Big Troubles in Northern Ireland: The Conflicted Character of Cal

April 5, 2019 by Essay Writer

Bernard MacLaverty’s Cal explores the intense conflict between the Roman Catholic nationalist party and the Protestant British police forces of northern Ireland in the late 20th century. MacLaverty tells the story of Ireland’s most violent period through the teenaged protagonist, Cal, who gets unwillingly roped into helping the IRA, and subsequently faces his own internal torment after assisting in the murder of Robert Morton, a Protestant reserve policeman. Cal’s guilt-ridden conscience and desire for redemption drive the plot of the novel forward and come to a head when he develops feelings for Marcella Morton, whom he becomes infatuated with upon learning her status as Robert’s widowed wife. His obsession grows once he begins work on the very farm where Marcella lives, and through their budding relationship Cal comes to the realization that Marcella is the only one who can grant him salvation from his crime, as it is with her and only her that his constant suffering and self-hatred is at ease. As Peter Mahon observes in his long form on Cal entitled “Blood, Shit and Tears,” MacLaverty employs vivid, animalistic imagery and religious allegory to illustrate Cal’s inner turmoil over his reluctant participation in ideological warfare, and quest for absolution.

MacLaverty utilizes the motifs of animals, slaughtering, and feces in multiple ways throughout the novel. The novel takes place a year after the killing of Robert Morton, and within the first page MacLaverty steeps the text with vivid, animalistic and religious imagery to illustrate Cal’s psychological struggle, as well as to allude to the larger conflict in Ireland. Cal, having quit his job at the abattoir due to his “stomach having felt like a washboard over the past year” (20), feels sickened at the sight of innocent cows being slaughtered and “the spout of blood” (8) spewing from their bodies and so Crilly, who carries out the actual killings for the IRA, replaces Cal in his role at the abattoir. Cal’s obvious disgust by the killing of the animals, in stark juxtaposition to Crilly’s indifference, stands as the first indicator of his character’s immense guilt which pervades the novel. This theme arises again through Cal’s repeated self-association with shit, emphasizing his increased self-loathing since the murder took place. While attending church, the narrator notes “the rest of his prayers consisted of telling himself how vile he was. If he was sick of himself, how would God react to him? ‘Merde. Dog-shit. Crotte de vache.’” (37) As Mahon attests, “Cal is both an animal and shit because of his involvement in political violence,” and that for Cal, “violence is indissociable from the filthiest and most contagious impurity of all―blood” (Mahon 76). Cal’s sin essentially consumes his conscience and instills in him a mental and physical sickness that he cannot escape from. He feels so incredibly contrite to the point that it’s as if “he had a brand stamped in blood in the middle of his forehead which would take him the rest of his life to purge” (89). As a result, Cal seeks repentance and forgiveness in the arms of Marcella.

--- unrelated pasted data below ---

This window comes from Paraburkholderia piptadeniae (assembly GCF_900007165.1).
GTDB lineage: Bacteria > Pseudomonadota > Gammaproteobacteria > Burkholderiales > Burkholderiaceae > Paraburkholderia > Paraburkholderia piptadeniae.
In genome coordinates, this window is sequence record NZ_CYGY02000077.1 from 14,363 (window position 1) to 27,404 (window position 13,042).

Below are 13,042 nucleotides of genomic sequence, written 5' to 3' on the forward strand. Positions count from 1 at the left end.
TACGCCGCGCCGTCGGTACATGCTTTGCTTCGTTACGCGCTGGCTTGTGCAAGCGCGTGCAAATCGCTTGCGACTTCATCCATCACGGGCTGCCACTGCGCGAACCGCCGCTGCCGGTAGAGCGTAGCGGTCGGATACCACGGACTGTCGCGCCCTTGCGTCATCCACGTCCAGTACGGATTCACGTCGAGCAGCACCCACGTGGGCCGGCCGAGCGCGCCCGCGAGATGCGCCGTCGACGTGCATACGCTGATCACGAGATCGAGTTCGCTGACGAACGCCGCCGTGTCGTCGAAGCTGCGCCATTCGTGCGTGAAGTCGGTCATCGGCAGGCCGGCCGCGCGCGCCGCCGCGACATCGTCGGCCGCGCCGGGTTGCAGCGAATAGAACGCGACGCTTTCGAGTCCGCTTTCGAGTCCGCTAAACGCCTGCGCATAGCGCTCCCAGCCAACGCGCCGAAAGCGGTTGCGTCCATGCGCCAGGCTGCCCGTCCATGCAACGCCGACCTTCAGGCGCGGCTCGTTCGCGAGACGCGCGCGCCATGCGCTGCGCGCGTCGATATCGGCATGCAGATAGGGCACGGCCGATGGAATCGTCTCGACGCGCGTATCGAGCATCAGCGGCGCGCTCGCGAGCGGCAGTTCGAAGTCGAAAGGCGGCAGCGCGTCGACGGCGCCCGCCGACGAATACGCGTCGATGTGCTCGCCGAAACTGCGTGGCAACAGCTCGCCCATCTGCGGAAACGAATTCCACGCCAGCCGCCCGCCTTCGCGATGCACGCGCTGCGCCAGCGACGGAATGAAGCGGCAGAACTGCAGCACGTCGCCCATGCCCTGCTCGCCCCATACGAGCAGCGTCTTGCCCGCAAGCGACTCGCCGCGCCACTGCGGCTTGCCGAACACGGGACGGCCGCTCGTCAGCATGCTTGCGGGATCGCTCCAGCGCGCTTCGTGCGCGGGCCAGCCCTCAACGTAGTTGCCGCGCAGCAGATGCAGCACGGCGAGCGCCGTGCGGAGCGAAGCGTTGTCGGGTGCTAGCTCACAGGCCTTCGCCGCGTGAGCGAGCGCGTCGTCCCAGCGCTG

MacLaverty’s nod toward religious allegory dramatize Cal’s need to be absolved from his sin, which further explain his desperation for a relationship with Marcella. Haunted by the “sickening visions of her genuflecting husband” (139), Cal’s only relief comes in the form of a relationship with Marcella, and the possibility of her future forgiveness. After hearing the sermon regarding Matt Talbot and his physical atonement with chains, Cal basically begins to torture himself with his want for Marcella, going so far as to spy on her and sneak into her bedroom at night. Mahon expounds on this idea, citing that throughout the novel she “remains “unattainable” and must be “suffered” for” (Mahon 84). By the end of the novel, Cal embraces his inevitable arrest, looking forward to being beaten “within an inch of his life” (154). Finally, he secures the deliverance from his sin that he’s been searching for since Robert Morton was killed.

Bernard MacLaverty uses the character of Cal to again and again allude to the religious warfare in northern Ireland. Torn between helping his friend and his own moral fiber, Cal’s turmoil reflects the overarching conflict between the nationalists versus the unionists. MacLaverty evokes this character struggle by featuring literary devices such as imagery and allegory throughout the text to explore Cal’s dynamic ultimatum between sin and deliverance, innocence and guilt, and violence and nonviolence, which, as Mahon puts it, makes Cal a symbol for the brutal mayhem that enveloped Ireland in the late 1900’s.

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